Stay informed with the
NEW Casino City Times newsletter!
Best of John Robison
You are correct that the RNGs in slot machines are more properly called Pseudo-Random Number Generators because the algorithms use deterministic functions. This fact is well documented. It would be cumbersome for slot writers to point out the the RNGs are really P-RNGs in every article, so we just call them RNGs and make the point that they're not truly random only when relevant to the article. In any case, labs test the stream of numbers produced by the P-RNGs and the stream passes many of the tests for randomness. The P-RNGs are good enough for the purpose of determining outcomes on a slot machine.
According to Casino Operations Management, the P-RNG used by IGT has a cycle of 4.3 billion numbers. The clock speed of the CPU is really irrelevant. Slots are not required to poll the RNG so many times per second. Slots poll the P-RNG only a few hundred or thousand times a second. The speed changes to make RNG cheating more difficult. The P-RNG will also be reseeded at various times, also to thwart RNG cheats.
There's another factor you have to keep in mind. The P-RNG isn't polled until the player initiates a game. The human factor adds another dimension. If you looked at the stream of numbers actually used to generate outcomes, the randomness of when a player hits the spin button combined with the P-RNG may produce a stream of numbers that are truly random.
Let's say that the P-RNG does cycle at least once a day. Why don't we see a jackpot every day? Because not every iteration of the P-RNG is used to generate an outcome. Nearly all of the iterations are ignored.
You wrote, "Winning spin and all other spins have absolutely equal probability to appear on the slot machine." Complete and utter BS. Do you hit three Double Diamonds as frequenly as you hit three mixed bars on a Double Diamond machine?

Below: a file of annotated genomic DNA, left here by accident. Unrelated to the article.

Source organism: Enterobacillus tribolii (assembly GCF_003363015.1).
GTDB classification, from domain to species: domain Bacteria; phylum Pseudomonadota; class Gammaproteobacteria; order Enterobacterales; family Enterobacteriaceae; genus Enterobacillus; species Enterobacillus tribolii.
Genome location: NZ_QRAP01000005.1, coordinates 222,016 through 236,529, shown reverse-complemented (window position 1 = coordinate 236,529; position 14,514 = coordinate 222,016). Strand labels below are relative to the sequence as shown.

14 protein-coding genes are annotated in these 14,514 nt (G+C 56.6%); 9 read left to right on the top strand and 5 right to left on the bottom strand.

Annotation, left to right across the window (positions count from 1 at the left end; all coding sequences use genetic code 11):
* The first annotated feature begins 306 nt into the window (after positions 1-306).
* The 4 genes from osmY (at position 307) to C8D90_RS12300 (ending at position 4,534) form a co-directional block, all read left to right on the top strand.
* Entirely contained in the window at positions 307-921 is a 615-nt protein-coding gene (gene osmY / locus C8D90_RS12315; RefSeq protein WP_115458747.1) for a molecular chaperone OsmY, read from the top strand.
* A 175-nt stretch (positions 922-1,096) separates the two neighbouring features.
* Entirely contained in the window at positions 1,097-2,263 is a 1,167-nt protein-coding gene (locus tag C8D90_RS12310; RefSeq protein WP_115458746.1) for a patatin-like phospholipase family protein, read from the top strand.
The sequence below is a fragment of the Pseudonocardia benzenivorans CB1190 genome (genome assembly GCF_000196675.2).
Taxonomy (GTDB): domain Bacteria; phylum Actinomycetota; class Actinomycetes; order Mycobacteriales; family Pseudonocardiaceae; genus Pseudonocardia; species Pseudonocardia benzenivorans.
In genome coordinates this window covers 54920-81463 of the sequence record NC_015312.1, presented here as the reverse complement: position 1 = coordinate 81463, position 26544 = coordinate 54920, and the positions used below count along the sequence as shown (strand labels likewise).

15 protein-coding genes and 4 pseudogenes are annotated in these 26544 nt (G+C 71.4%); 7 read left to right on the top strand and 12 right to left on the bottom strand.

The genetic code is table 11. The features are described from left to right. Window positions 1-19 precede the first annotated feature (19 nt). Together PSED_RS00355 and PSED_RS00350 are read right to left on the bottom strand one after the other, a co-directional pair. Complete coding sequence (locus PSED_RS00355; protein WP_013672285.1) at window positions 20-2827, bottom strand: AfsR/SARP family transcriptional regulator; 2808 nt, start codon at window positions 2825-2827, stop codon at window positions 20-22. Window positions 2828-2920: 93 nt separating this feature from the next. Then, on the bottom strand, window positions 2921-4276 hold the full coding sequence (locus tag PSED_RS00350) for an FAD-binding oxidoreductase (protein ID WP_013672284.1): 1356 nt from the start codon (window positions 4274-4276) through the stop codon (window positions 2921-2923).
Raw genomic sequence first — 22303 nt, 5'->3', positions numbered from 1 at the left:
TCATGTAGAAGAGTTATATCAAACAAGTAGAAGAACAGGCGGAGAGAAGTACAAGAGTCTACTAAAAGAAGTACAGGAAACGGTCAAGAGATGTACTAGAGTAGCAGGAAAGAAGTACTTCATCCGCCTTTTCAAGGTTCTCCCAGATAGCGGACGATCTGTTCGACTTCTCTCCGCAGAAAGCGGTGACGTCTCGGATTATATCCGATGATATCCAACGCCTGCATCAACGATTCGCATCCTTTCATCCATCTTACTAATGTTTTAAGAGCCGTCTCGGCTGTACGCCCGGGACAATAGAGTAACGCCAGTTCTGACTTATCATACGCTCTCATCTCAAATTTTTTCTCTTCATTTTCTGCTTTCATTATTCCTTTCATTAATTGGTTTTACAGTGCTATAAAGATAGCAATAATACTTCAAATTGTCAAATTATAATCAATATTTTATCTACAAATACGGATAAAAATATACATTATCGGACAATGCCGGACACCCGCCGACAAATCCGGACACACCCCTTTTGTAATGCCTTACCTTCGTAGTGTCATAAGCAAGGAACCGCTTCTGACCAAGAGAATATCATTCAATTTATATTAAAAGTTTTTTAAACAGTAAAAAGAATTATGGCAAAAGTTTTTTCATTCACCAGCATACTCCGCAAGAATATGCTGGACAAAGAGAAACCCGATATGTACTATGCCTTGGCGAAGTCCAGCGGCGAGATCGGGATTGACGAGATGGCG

Machines have different hit frequencies. Do you hit as frequently on a Blazing 7s as on a Wild Cherry? Combinations, winning or losing, have different probabilities of landing on the payline.
It is true however that each virtual stop has an equal probability of being chosen.
"If you can guarantee percentage that simply means you are controlling either 'randomness' or 'probability' or both." More nonsense. Throw a die. Many times. I can guarantee you that the percentage of times you threw a 1 is very close to 16.67%. "If you guarantee something you cannot rely on probability and randomness." On the contrary, I can guarantee something because I relied on probability and randomness.
"Slot machines work with at least two or more predetermined tables of 'random numbers'." Congratulations! Hat trick. More nonsense. There's only one P-RNG algorithm in a slot machine.
I suggest you search for articles on Random Selection with Replacement. The principles behind this method of random sampling explain why a machine's actual payback will be very close to that calculated from the layout of the symbols on its virtual reels in the long run. The program doesn't need two tables of numbers, pay cycles and take cycles or anything else. Randomness alone is enough to ensure that a machine's actual payback will approach its calculated payback.
"That is the truth of the slot machines." I can point you to numerous books, web pages and statutes that confirm my description of how slot machines operate. Where's your evidence?
Best of luck in and out of the casinos,
Send your slot and video poker questions to John Robison, Slot Expert, at email@example.com. Because of the volume of mail I receive, I regret that I can't reply to every question.
This article is provided by the Frank Scoblete Network. Melissa A. Kaplan is the network's managing editor. If you would like to use this article on your website, please contact Casino City Press, the exclusive web syndication outlet for the Frank Scoblete Network. To contact Frank, please e-mail him at firstname.lastname@example.org.